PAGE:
Abstract：A volatile day looms in Asia on Monday, as investors’ relief at a rescue deal for Credit Suisse and co-ordinated support from global central banks was tinged with nerves over how deep troubles run in the world’s banking and financial system.
European futures rose 0.5% and S&P 500 futures rose 0.4% in bumpy trade. FTSE futures rose 0.3%. In cash trading a bounce for banks in Tokyo retraced and most markets in Asia lost ground.
MSCIs broadest index of Asia-Pacific shares outside Japan fell 0.6%.
While the volatility has subsided for now, investors remained fearful about what could happen next after a week in which a systemic lender in one of Europes financial capitals was brought to its knees by the turmoil in the bond market resulting from the collapse of Silicon Valley Bank.
Over the weekend, UBS said it will buy Credit Suisse for 3 billion francs ($3.2 billion) and assume up to $5.4 billion in losses, a shotgun merger engineered by Swiss authorities that investors hope can head off an even bigger mess in global markets.
“The market‘s taken a positive view that that’s one area of concern thats been cauterized,” said Jason Wong, a senior strategist at BNZ in Wellington.
“But it doesnt solve the U.S.-banking specific issues, where deposits are going out the door into safer banks,” he said.
“We‘ve got to get confidence back into that banking sector, and probably more needs to be done or a week from now we’ll still be facing the same sorts of issues.”
Central banks including the U.S. Federal Reserve, the European Central Bank and Bank of Japan on Sunday pledged support for market liquidity by increasing the frequency of seven-day U.S. dollar-swap operations from weekly to daily.
The BOJ said there were no bids for dollars during its operation on Monday, potentially a positive sign if it signals there isnt urgent demand.
The central banks assurances were enough to steady selling without reversing it.
Japans Nikkei fell 0.4% and the Hang Seng fell 0.9%, with Hong Kong financials down 1%. Financials in Australia fell 0.7%.
U.S. Treasuries were sold too, to wind back some of last weeks wild rally. Dealers said the outlook remains clouded by the fragility of banking confidence.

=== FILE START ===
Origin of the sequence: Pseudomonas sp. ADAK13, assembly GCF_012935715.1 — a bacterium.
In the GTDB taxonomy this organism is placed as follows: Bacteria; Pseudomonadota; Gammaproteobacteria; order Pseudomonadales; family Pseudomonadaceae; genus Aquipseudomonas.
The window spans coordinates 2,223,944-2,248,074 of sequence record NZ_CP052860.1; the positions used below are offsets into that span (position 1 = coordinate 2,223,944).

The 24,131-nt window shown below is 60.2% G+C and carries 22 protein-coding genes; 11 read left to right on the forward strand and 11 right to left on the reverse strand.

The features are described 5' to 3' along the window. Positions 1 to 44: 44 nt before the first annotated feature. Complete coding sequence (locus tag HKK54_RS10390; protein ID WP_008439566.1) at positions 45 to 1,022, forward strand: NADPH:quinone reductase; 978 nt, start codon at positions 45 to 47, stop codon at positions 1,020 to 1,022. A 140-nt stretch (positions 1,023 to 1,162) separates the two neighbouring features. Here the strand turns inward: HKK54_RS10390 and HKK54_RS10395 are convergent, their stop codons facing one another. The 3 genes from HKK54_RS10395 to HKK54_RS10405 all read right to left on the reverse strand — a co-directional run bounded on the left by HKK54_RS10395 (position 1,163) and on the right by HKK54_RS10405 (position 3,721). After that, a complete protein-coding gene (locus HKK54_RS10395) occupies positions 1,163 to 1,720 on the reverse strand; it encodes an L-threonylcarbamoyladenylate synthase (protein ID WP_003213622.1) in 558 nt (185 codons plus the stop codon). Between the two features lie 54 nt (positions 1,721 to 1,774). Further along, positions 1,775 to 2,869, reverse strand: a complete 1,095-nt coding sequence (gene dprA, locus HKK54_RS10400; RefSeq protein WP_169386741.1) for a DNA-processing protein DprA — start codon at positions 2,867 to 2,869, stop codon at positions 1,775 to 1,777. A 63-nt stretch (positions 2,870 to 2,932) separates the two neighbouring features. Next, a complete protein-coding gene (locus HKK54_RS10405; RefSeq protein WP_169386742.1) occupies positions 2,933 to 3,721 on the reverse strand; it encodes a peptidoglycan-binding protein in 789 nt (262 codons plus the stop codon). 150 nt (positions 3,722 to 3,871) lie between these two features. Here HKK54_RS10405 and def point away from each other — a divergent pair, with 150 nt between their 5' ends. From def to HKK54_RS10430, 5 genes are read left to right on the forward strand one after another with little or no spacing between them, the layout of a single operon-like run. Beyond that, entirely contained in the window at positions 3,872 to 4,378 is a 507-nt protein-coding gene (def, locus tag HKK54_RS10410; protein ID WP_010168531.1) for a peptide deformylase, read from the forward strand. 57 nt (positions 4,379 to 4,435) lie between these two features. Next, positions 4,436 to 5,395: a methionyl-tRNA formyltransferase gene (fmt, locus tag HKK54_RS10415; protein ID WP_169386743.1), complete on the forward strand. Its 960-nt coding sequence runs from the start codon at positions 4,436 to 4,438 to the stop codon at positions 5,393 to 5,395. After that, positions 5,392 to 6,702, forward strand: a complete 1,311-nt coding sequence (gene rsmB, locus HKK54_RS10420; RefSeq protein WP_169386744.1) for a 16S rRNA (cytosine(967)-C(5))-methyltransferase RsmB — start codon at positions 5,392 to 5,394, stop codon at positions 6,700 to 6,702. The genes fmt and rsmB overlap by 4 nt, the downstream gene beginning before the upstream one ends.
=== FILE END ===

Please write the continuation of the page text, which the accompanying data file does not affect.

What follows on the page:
Investors still face a situation that remains unnerving on several counts.
Firstly, authorities efforts to calm things down havent been entirely successful yet and have also drawn attention to the scale of problems.
Banks sought record amounts of emergency liquidity from the Federal Reserve last week and depositors seem skittish.
Secondly, Credit Suisse shareholders have taken heavy losses and some bondholders appear to be left with nothing after the bank said some 16 billion francs in debt will be written down to zero – raising risks for exposure to banks everywhere.
“Investors are trying to price out stability risks, but also having to process having their assets written down to save depositors,” said Damien Boey, chief equity strategist at Sydney-based investment bank Barrenjoey.
“The key question is whether solvency or liquidity concerns are sufficiently addressed by bailout/merger attempts to make deposit runs stop. The answer isnt clear yet.”
One positive on Monday were yen cross-currency swaps, a measure of non-U.S. investor demand for dollars. They shrank to minus 35 basis points or half their levels last week, in a hint of some respite in market funding conditions.
Benchmark 10-year Treasury yields rose nine basis points to 3.49%. Two-year yields rose 10 bps to 3.94%. U.S. interest rate futures were bouncing around, and by mid morning in Hong Kong had pared half their early losses.
Ahead of a Federal Reserve meeting on Wednesday, markets were pricing about a 60% chance of a 25 bp rate hike before embarkibng on a series steady rate cuts as early as June.
Rates pricing is likely to remain volatile while there is concern over regional banks in the United States. A U.S. official said on Sunday that deposit outflows had slowed and in some cases reversed.
But first First Republic also had its credit rating pushed deeper into junk status by S&P Global and elsewhere efforts to raise capital were hitting difficulties.
The study analyzed about 37,000 forex candles, identifying over 200 Bearish Engulfings (BEs), suggesting BEs serve better as market peaking signals rather than reversal ones. While the average post-BE trend showed a slight downward bias, about 2/3 stayed below the peak, indicating potential predictive power.
Earlier this week we reported that a negotiation is going on to resolve the issues about US Debt Ceiling Situation.
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